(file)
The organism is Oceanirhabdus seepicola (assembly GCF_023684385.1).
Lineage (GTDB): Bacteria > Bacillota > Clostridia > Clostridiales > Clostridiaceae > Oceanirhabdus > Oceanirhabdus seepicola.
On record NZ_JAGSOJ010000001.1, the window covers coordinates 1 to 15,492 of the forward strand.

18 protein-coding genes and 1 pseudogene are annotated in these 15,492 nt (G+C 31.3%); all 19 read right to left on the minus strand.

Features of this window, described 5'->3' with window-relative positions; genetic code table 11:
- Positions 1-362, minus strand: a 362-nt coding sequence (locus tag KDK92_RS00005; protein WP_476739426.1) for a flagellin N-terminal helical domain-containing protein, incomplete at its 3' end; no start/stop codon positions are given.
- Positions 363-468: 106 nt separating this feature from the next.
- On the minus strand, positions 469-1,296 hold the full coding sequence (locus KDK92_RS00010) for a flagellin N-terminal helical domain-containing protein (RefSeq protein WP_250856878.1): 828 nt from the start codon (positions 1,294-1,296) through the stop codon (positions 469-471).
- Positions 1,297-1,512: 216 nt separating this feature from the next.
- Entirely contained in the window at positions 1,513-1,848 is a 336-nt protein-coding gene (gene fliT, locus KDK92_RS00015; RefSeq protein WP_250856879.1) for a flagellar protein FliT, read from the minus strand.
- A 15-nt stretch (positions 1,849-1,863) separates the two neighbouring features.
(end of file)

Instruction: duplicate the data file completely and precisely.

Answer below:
The organism is Oceanirhabdus seepicola (assembly GCF_023684385.1).
Lineage (GTDB): Bacteria > Bacillota > Clostridia > Clostridiales > Clostridiaceae > Oceanirhabdus > Oceanirhabdus seepicola.
On record NZ_JAGSOJ010000001.1, the window covers coordinates 1 to 15,492 of the forward strand.

18 protein-coding genes and 1 pseudogene are annotated in these 15,492 nt (G+C 31.3%); all 19 read right to left on the minus strand.

Features of this window, described 5'->3' with window-relative positions; genetic code table 11:
- Positions 1-362, minus strand: a 362-nt coding sequence (locus tag KDK92_RS00005; protein WP_476739426.1) for a flagellin N-terminal helical domain-containing protein, incomplete at its 3' end; no start/stop codon positions are given.
- Positions 363-468: 106 nt separating this feature from the next.
- On the minus strand, positions 469-1,296 hold the full coding sequence (locus KDK92_RS00010) for a flagellin N-terminal helical domain-containing protein (RefSeq protein WP_250856878.1): 828 nt from the start codon (positions 1,294-1,296) through the stop codon (positions 469-471).
- Positions 1,297-1,512: 216 nt separating this feature from the next.
- Entirely contained in the window at positions 1,513-1,848 is a 336-nt protein-coding gene (gene fliT, locus KDK92_RS00015; RefSeq protein WP_250856879.1) for a flagellar protein FliT, read from the minus strand.
- A 15-nt stretch (positions 1,849-1,863) separates the two neighbouring features.